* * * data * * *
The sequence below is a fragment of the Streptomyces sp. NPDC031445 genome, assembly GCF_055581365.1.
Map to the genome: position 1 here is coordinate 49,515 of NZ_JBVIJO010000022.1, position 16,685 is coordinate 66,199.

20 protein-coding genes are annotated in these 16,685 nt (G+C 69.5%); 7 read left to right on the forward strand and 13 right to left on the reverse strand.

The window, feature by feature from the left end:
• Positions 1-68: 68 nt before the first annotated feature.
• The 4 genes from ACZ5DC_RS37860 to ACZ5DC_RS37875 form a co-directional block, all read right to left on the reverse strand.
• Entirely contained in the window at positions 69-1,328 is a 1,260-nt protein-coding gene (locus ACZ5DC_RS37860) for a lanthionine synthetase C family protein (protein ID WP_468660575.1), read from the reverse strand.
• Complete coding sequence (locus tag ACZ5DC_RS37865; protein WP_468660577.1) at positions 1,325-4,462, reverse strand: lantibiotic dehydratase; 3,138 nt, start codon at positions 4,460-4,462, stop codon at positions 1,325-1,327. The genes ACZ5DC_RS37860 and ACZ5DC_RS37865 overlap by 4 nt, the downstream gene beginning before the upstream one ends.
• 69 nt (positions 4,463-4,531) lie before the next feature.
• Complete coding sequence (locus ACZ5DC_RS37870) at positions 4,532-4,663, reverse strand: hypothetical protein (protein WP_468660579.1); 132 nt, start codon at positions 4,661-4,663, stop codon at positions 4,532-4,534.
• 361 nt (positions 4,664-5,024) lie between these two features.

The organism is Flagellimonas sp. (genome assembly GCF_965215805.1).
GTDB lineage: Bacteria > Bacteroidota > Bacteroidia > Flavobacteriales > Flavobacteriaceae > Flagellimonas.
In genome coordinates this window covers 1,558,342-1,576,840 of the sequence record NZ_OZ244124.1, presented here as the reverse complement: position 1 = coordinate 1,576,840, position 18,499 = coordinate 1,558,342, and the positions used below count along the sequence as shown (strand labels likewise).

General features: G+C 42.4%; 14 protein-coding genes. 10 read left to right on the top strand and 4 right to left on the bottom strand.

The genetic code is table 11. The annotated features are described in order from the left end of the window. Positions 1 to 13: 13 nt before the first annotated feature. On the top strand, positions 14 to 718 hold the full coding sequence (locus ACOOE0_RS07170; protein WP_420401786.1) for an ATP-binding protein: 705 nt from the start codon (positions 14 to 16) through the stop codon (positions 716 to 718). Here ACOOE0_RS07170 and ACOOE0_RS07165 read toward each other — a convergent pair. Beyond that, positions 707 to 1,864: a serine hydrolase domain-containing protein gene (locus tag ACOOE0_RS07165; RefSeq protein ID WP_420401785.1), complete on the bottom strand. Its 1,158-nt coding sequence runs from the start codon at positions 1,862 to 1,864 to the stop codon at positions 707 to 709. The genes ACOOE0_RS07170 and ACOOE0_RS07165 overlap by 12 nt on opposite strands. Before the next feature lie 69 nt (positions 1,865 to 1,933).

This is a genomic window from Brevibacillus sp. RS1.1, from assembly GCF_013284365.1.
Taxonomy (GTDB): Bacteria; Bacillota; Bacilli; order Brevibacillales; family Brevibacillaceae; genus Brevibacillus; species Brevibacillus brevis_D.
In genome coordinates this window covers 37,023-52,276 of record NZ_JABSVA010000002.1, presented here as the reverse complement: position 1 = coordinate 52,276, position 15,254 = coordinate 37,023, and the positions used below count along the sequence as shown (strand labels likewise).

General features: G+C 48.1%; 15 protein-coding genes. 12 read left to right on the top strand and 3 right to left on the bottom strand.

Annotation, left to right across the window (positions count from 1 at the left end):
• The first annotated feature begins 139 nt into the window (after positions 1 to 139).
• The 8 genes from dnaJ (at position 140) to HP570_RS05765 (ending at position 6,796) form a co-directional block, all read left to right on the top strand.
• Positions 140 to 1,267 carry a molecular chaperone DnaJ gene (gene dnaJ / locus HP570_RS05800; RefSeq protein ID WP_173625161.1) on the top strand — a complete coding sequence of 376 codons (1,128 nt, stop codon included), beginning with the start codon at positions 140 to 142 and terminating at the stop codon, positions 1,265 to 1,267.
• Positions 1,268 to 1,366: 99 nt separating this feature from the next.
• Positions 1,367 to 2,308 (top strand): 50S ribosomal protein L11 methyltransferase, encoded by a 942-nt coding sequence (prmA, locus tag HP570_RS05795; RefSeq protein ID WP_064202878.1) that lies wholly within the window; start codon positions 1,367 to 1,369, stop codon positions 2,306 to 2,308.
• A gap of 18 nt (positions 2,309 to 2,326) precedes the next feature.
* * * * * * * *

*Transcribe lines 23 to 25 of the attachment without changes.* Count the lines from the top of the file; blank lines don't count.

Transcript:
• The 8 genes from dnaJ (at position 140) to HP570_RS05765 (ending at position 6,796) form a co-directional block, all read left to right on the top strand.
• Positions 140 to 1,267 carry a molecular chaperone DnaJ gene (gene dnaJ / locus HP570_RS05800; RefSeq protein ID WP_173625161.1) on the top strand — a complete coding sequence of 376 codons (1,128 nt, stop codon included), beginning with the start codon at positions 140 to 142 and terminating at the stop codon, positions 1,265 to 1,267.
• Positions 1,268 to 1,366: 99 nt separating this feature from the next.